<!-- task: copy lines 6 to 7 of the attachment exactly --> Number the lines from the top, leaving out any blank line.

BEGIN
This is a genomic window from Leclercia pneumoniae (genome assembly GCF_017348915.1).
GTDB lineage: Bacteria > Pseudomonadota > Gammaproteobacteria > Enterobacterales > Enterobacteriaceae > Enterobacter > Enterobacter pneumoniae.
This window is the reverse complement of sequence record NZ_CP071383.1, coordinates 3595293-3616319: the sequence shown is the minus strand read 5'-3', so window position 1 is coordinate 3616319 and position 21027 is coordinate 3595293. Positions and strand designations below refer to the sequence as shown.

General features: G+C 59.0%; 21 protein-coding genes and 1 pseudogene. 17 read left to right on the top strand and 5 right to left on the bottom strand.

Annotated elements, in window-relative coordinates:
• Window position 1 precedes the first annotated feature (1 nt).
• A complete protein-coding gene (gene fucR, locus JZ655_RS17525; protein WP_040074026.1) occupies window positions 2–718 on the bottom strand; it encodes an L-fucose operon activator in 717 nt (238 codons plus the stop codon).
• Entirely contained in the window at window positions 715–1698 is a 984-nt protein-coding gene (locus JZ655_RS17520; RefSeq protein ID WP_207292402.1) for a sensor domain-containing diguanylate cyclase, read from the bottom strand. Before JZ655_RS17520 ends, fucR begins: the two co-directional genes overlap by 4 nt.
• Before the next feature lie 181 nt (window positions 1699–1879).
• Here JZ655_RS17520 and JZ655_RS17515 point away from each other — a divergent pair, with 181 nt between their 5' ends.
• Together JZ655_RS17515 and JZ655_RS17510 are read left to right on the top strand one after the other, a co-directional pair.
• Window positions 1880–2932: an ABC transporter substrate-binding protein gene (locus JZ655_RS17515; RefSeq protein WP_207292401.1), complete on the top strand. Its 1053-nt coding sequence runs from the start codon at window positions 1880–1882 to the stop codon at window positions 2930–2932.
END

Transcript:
• Window position 1 precedes the first annotated feature (1 nt).
• A complete protein-coding gene (gene fucR, locus JZ655_RS17525; protein WP_040074026.1) occupies window positions 2–718 on the bottom strand; it encodes an L-fucose operon activator in 717 nt (238 codons plus the stop codon).